October 2008 - Inside the UN-run airport in besieged Sarajevo hung a makeshift sign: Maybe Airlines. Along the edges of the sign, aid workers, journalists, and diplomats had posted stickers—CNN, ITN, CBS, RTL, MSF, VOX, UNICEF, the French flag, the Canadian flag, the Swedish flag and so on. Above the sign was a piece of plywood with the word destinations hand-written at the top, with a changeable placard below (the placard choices included New York, Geneva, Rome, Berlin, Zagreb, Paris and Heaven). Maybe Airlines was the nickname given to the unreliable UN flights in and out of wartime Sarajevo—the longest airlift ever attempted and the centerpiece of the international humanitarian response to the war in Bosnia and Herzegovina. Meanwhile, underneath the airport tarmac ran a narrow and damp 800-meter-long tunnel that bypassed both UN controls and the siege lines. Protected from Serb shelling and sniper fire, thousands of people and tons of food, arms and other supplies moved through the underground passageway every day (which the UN pretended did not exist), providing both a vital lifeline for the city and an enormous opportunity for black market profiteering. While the UN airlift was part of the highly visible front-stage of the siege, the tunnel was part of the much less visible but equally important backstage action. Together, they helped Sarajevo survive for more than three-and-a-half years, setting a siege longevity record. more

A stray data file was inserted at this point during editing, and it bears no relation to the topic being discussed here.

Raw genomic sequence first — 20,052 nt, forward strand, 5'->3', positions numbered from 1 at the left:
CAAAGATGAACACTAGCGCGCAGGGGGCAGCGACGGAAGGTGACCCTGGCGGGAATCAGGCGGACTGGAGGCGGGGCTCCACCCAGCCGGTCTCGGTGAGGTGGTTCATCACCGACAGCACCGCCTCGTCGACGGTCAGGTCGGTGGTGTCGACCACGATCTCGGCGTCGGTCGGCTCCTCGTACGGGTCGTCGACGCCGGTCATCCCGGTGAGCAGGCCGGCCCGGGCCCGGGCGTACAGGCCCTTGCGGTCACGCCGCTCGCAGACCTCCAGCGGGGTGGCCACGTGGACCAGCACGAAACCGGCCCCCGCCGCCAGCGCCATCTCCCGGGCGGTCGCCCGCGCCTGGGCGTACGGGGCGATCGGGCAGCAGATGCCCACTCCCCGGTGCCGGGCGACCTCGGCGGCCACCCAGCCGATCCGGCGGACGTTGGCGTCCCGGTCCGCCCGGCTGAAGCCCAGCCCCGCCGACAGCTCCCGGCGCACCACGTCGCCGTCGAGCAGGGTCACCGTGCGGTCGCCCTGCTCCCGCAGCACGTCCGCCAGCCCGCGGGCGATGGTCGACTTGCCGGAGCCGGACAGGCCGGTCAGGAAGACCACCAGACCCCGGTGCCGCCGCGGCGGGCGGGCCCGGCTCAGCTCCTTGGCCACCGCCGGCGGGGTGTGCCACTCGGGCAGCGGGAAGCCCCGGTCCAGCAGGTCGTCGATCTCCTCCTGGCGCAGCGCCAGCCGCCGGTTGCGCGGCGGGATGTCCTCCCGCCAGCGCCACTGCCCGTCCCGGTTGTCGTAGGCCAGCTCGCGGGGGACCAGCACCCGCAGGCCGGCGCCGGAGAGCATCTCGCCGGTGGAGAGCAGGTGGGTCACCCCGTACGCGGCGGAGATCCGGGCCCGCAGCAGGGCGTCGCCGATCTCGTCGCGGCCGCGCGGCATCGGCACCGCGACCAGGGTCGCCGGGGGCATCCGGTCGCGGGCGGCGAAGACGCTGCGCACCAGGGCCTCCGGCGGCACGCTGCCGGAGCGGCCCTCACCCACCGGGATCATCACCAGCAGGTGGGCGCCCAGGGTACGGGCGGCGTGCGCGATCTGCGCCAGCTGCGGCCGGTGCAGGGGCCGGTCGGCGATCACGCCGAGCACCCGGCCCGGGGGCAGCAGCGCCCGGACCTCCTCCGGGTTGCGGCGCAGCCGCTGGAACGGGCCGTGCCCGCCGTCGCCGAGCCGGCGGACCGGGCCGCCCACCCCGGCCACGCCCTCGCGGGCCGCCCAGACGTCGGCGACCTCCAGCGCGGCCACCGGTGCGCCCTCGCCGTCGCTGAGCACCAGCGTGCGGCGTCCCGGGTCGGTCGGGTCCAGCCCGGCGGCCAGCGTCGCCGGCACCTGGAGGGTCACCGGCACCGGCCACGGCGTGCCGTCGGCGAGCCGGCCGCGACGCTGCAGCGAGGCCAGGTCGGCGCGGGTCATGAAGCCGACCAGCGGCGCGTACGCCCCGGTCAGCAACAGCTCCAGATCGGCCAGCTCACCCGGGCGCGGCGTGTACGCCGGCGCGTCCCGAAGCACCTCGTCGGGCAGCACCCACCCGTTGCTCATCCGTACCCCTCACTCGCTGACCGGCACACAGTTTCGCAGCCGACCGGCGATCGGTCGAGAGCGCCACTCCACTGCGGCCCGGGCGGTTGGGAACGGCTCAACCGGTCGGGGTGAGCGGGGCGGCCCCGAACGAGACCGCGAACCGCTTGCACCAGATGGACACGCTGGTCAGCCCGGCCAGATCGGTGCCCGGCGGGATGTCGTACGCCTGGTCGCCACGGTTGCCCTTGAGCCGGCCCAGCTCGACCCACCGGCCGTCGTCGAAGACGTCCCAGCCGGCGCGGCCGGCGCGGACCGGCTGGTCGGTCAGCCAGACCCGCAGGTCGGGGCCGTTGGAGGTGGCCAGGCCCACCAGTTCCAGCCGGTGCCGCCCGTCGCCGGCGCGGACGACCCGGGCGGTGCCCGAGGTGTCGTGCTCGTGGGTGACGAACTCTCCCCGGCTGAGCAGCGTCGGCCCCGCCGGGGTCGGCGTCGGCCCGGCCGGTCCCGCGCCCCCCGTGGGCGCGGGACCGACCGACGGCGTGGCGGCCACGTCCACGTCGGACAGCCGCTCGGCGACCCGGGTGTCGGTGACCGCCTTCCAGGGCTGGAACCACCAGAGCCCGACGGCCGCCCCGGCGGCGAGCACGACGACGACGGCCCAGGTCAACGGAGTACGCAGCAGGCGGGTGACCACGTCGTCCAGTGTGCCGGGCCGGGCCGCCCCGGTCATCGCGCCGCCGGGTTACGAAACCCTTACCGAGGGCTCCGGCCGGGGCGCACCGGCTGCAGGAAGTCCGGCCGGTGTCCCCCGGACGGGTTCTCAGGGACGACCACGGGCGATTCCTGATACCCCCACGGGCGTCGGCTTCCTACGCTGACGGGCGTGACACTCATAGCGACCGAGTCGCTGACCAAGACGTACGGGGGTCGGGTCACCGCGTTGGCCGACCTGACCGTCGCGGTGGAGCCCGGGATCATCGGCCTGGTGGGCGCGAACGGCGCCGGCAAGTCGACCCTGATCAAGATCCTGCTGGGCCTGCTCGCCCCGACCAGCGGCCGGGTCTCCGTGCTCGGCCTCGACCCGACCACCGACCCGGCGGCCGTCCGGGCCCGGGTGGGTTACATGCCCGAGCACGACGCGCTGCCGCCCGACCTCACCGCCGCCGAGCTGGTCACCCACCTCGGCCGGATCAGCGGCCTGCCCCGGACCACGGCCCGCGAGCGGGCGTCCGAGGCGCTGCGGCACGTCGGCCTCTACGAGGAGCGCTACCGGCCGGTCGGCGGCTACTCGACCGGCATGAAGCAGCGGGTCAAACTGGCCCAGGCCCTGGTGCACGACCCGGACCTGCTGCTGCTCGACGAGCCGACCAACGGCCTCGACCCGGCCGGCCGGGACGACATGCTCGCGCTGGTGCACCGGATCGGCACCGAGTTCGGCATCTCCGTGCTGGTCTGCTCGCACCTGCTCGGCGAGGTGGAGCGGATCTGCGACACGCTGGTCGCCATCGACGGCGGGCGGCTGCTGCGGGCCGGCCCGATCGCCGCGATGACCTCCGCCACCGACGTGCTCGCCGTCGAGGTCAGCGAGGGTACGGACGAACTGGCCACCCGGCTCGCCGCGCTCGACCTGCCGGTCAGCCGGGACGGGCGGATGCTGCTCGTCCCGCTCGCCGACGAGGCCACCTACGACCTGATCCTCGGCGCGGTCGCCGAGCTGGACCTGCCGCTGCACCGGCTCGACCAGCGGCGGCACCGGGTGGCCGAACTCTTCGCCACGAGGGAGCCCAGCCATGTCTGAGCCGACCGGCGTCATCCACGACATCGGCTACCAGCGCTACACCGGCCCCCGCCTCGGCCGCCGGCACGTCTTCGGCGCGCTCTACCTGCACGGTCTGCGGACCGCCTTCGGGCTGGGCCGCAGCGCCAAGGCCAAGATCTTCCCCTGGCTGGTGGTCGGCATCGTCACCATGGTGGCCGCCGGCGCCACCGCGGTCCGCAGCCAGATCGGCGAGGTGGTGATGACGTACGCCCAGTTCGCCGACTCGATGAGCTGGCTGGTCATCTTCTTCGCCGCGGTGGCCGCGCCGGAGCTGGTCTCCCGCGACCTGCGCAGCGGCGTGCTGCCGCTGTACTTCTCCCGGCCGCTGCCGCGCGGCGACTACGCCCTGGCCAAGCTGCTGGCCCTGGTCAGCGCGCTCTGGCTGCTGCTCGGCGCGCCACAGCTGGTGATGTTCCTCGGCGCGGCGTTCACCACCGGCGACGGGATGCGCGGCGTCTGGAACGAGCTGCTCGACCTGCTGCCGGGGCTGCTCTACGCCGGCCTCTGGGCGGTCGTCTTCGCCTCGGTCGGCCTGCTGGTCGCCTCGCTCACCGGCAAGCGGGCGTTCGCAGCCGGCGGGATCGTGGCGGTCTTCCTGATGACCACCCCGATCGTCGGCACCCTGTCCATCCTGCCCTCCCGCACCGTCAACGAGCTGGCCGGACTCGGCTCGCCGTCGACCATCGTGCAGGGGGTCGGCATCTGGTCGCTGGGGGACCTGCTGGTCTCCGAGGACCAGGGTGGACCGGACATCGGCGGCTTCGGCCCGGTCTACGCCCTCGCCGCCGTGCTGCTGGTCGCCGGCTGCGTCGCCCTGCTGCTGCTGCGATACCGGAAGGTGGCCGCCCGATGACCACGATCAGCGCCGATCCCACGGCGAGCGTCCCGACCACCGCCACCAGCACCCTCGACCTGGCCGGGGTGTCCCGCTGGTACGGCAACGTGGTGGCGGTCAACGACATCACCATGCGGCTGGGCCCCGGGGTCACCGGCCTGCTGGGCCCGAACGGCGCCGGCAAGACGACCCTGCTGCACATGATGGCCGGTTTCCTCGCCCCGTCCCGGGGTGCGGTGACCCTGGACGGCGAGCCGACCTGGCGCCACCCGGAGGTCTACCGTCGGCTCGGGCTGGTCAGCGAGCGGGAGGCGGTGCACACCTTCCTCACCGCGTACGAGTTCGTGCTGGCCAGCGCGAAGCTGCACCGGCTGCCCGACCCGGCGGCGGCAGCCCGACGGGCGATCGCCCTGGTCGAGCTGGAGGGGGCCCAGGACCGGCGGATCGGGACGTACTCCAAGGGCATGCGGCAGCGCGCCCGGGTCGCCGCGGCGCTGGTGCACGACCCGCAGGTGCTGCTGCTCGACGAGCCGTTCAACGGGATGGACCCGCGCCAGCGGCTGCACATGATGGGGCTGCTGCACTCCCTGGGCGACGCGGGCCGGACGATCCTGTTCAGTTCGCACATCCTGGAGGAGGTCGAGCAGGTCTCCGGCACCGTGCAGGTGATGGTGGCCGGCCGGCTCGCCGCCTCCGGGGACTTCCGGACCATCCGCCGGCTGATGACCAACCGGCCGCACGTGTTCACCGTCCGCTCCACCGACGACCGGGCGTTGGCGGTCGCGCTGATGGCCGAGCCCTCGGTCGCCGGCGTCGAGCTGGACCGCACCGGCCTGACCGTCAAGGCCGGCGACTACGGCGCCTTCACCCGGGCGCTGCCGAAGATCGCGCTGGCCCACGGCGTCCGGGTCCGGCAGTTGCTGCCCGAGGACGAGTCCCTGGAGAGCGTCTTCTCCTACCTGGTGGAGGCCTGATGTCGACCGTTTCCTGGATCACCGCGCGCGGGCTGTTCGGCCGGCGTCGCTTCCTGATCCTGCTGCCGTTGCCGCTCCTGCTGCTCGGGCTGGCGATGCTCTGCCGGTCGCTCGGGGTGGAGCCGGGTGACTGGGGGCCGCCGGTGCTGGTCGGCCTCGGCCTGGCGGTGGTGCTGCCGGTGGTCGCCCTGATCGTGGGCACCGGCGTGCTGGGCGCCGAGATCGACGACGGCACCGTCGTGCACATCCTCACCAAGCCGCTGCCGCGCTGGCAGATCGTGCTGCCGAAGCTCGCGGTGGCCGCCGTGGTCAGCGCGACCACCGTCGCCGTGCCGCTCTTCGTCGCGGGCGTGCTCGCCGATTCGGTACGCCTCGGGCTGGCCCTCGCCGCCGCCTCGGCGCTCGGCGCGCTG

41. Western Aid to Eastern Europe: What We Are Doing Right, What We Are Doing Wrong, How We Can Do It Better

Jul 07, 2011
Despite the need to confront these differences, there has been little directed and open exchange among the donors and recipients involved at various stages of the aid chain. The conference that this paper summarizes was conceived to help rectify the aid situation in Eastern Europe by bringing Western policymakers, practitioners, and analysts together with recipient aid coordination officials and analysts. The goal of the conference entitled, "Western Aid to Central and Eastern Europe: What We Are Doing Right, What We Are Doing Wrong, How We Can Do It Better," was to create a problem-focused atmosphere conducive to informal exchange. more

181. Once In The Club: Continuing Reform In The Czech Military and NATO

Jul 07, 2011